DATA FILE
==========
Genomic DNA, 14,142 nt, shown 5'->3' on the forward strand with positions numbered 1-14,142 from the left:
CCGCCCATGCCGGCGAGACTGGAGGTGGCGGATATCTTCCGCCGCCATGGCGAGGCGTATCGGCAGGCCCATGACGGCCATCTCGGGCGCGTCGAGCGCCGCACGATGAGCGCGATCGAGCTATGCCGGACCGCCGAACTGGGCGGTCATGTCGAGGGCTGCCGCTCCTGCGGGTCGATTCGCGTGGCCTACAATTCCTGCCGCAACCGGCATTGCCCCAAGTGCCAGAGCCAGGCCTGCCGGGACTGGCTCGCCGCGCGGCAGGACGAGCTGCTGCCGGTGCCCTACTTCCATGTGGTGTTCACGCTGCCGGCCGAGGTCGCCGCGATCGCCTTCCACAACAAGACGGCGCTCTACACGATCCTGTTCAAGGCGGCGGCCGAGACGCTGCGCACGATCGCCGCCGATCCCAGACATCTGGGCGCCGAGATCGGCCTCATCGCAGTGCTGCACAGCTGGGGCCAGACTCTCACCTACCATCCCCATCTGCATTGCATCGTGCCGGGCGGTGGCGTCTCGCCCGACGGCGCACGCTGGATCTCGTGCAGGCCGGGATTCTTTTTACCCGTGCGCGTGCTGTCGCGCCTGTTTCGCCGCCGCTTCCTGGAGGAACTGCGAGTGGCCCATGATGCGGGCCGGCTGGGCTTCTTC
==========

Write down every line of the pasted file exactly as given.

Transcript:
Genomic DNA, 14,142 nt, shown 5'->3' on the forward strand with positions numbered 1-14,142 from the left:
CCGCCCATGCCGGCGAGACTGGAGGTGGCGGATATCTTCCGCCGCCATGGCGAGGCGTATCGGCAGGCCCATGACGGCCATCTCGGGCGCGTCGAGCGCCGCACGATGAGCGCGATCGAGCTATGCCGGACCGCCGAACTGGGCGGTCATGTCGAGGGCTGCCGCTCCTGCGGGTCGATTCGCGTGGCCTACAATTCCTGCCGCAACCGGCATTGCCCCAAGTGCCAGAGCCAGGCCTGCCGGGACTGGCTCGCCGCGCGGCAGGACGAGCTGCTGCCGGTGCCCTACTTCCATGTGGTGTTCACGCTGCCGGCCGAGGTCGCCGCGATCGCCTTCCACAACAAGACGGCGCTCTACACGATCCTGTTCAAGGCGGCGGCCGAGACGCTGCGCACGATCGCCGCCGATCCCAGACATCTGGGCGCCGAGATCGGCCTCATCGCAGTGCTGCACAGCTGGGGCCAGACTCTCACCTACCATCCCCATCTGCATTGCATCGTGCCGGGCGGTGGCGTCTCGCCCGACGGCGCACGCTGGATCTCGTGCAGGCCGGGATTCTTTTTACCCGTGCGCGTGCTGTCGCGCCTGTTTCGCCGCCGCTTCCTGGAGGAACTGCGAGTGGCCCATGATGCGGGCCGGCTGGGCTTCTTC